The Paralytic as Missionary (Mark 2:1-12)

I’m putting together a sermon on Mark 2:1-12 where Jesus meets, and heals, the paralytic. As I was talking this passage over with a friend it dawned on us that the paralytic, after he is healed, is the one sent out like a missionary, while the rest remain in the house. This strikes me as a very interesting point in the passage.

“But so that you may know that the Son of Man has authority on earth to forgive sins”—he said to the paralytic— “I say to you, stand up, take your mat and go to your home.” And he stood up, and immediately took the mat and went out before all of them; so that they were all amazed and glorified God, saying, “We have never seen anything like this!”” (Mark 2:10-12 NRSV).

Actually, there are two important things take place at the end of this passage. First, the paralyzed man is the only person who sent out by Jesus.  Why can’t he stay and listen to Jesus “teach the word (2:2)?” The second is that the crowd erupts with inspiration and excitement, “We have never seen anything like this!”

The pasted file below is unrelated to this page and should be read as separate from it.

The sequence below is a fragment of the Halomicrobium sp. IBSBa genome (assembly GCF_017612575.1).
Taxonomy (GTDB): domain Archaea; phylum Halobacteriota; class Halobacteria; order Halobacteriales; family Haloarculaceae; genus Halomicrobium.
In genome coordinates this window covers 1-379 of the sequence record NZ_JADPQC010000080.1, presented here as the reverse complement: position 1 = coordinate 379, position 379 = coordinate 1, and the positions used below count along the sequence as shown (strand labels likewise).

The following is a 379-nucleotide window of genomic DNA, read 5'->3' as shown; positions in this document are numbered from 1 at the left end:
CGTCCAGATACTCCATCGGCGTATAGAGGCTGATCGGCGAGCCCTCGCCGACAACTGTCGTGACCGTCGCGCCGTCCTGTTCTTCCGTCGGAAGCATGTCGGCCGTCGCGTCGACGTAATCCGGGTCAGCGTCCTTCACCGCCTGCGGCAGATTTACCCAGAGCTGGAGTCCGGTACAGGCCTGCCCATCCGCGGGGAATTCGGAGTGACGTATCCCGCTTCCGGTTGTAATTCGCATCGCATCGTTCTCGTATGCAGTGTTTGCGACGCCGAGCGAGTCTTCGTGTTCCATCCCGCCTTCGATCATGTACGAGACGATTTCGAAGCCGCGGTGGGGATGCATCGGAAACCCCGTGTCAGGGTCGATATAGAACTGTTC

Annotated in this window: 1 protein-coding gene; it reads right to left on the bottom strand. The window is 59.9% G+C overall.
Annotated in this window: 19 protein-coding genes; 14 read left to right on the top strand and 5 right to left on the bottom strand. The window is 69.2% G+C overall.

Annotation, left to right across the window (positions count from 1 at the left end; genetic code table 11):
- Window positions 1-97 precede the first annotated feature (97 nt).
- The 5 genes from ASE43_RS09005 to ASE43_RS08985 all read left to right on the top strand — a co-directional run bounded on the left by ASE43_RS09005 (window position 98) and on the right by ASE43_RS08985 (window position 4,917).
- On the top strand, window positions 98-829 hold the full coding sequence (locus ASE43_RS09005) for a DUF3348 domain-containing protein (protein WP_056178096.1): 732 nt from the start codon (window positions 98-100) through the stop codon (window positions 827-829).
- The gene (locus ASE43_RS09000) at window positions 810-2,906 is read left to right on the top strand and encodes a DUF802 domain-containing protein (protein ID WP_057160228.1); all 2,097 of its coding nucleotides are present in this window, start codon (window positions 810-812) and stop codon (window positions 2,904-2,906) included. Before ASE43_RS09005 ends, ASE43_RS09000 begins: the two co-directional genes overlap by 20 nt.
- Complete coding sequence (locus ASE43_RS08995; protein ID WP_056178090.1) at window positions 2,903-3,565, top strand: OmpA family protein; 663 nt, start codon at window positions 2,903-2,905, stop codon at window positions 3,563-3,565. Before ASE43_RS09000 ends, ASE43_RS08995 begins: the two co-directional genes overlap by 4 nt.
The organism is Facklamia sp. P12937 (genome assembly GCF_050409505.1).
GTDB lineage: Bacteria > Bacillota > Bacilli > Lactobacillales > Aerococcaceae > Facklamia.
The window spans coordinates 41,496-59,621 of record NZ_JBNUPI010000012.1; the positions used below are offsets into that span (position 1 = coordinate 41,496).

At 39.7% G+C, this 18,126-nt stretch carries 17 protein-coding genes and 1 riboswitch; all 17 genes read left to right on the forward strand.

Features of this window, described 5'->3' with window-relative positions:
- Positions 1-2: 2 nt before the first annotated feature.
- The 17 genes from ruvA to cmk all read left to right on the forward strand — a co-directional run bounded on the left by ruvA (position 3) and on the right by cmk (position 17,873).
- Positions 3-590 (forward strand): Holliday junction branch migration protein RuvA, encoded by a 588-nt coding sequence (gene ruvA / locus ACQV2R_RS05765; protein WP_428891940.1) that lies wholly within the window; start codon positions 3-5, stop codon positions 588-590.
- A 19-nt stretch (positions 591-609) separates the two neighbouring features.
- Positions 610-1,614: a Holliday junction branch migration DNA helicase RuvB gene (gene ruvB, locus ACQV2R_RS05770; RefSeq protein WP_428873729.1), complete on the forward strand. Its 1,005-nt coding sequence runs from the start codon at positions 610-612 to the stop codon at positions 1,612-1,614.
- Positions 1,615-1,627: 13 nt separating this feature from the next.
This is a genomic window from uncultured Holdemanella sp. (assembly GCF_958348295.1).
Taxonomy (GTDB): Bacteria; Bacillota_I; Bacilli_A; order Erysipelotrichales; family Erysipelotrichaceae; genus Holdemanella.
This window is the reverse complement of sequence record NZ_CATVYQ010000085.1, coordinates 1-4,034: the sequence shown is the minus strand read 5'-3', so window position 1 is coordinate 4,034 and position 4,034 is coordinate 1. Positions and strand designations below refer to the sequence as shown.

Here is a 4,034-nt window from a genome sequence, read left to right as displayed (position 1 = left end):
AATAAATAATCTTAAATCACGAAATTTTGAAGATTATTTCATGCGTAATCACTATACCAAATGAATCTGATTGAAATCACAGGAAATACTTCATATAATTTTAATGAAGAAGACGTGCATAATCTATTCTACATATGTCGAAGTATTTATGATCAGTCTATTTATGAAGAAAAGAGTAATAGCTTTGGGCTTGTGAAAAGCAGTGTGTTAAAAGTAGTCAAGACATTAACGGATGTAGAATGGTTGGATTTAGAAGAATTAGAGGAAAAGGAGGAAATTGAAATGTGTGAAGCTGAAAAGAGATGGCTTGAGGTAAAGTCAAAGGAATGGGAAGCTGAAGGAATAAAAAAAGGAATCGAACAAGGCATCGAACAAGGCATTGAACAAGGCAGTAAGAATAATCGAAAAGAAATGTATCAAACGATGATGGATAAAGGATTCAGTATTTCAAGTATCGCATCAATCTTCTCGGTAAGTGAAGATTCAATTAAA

The paralytic, who is, as far as we can tell from this passage, the only one who has, quite literally, had a life-changing encounter with Christ, is not permitted to stay inside the safety of the walls of this house. He is sent out like a missionary.  What this tells us, this is seen throughout the Gospel accounts, and especially in The Book of Acts, is that as one encounters the new “moment,” as NT Wright calls it, Christ inaugurates through his proclamation and performance, a new sense of urgency and meaning is given to life. After meeting the incarnation of God, one is radically transformed into a kingdom agent. There is, with every encounter of Christ, a missionary impulse birthed in the soul of the new creation. One must go and witness to this event. And certainly, a paralyzed man –now freed and undoubtedly shouting and dancing down the streets — is nothing less than a kingdom witness.

No wonder this passage ends with the crowds, who though confused had a moment of clarity, and said, “We have never seen anything like this!” Something new was truly underway.  The crowd can’t help but see that this is a new moment taking place before them. This statement, their recognition that God is up to something new, is in stark contrast to the attitude the scribes display. One is worried about blasphemy, the codes behind forgiveness and healing, and protecting the institution. The other, our “confused majority” (the translation for Mark’s “crowd”) are open to the new possibilities of Jesus’ kingdom. The roof was coming down, and Jesus was ushering in a kingdom full of misfits.

You can read the full text of the sermon here.